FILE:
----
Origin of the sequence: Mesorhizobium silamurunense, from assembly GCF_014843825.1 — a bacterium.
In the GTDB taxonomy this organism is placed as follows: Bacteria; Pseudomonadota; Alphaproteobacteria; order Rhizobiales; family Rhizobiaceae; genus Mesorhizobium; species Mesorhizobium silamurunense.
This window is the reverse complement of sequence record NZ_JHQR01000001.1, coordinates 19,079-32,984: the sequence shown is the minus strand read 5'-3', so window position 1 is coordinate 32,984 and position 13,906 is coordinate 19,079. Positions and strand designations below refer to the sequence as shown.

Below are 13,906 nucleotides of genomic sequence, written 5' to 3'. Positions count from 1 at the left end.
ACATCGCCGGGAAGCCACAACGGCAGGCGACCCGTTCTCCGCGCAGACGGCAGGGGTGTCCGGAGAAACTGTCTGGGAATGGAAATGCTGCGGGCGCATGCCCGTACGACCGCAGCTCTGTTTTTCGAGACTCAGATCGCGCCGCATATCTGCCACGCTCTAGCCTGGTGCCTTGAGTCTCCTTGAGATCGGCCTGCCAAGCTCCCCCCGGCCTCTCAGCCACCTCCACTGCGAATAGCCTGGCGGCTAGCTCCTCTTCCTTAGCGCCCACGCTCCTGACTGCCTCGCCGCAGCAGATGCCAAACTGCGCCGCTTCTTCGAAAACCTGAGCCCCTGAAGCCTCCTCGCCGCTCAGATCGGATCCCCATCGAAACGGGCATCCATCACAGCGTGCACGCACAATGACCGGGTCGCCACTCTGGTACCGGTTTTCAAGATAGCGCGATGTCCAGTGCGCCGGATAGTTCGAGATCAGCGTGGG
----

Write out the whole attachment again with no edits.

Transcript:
Origin of the sequence: Mesorhizobium silamurunense, from assembly GCF_014843825.1 — a bacterium.
In the GTDB taxonomy this organism is placed as follows: Bacteria; Pseudomonadota; Alphaproteobacteria; order Rhizobiales; family Rhizobiaceae; genus Mesorhizobium; species Mesorhizobium silamurunense.
This window is the reverse complement of sequence record NZ_JHQR01000001.1, coordinates 19,079-32,984: the sequence shown is the minus strand read 5'-3', so window position 1 is coordinate 32,984 and position 13,906 is coordinate 19,079. Positions and strand designations below refer to the sequence as shown.

Below are 13,906 nucleotides of genomic sequence, written 5' to 3'. Positions count from 1 at the left end.
ACATCGCCGGGAAGCCACAACGGCAGGCGACCCGTTCTCCGCGCAGACGGCAGGGGTGTCCGGAGAAACTGTCTGGGAATGGAAATGCTGCGGGCGCATGCCCGTACGACCGCAGCTCTGTTTTTCGAGACTCAGATCGCGCCGCATATCTGCCACGCTCTAGCCTGGTGCCTTGAGTCTCCTTGAGATCGGCCTGCCAAGCTCCCCCCGGCCTCTCAGCCACCTCCACTGCGAATAGCCTGGCGGCTAGCTCCTCTTCCTTAGCGCCCACGCTCCTGACTGCCTCGCCGCAGCAGATGCCAAACTGCGCCGCTTCTTCGAAAACCTGAGCCCCTGAAGCCTCCTCGCCGCTCAGATCGGATCCCCATCGAAACGGGCATCCATCACAGCGTGCACGCACAATGACCGGGTCGCCACTCTGGTACCGGTTTTCAAGATAGCGCGATGTCCAGTGCGCCGGATAGTTCGAGATCAGCGTGGG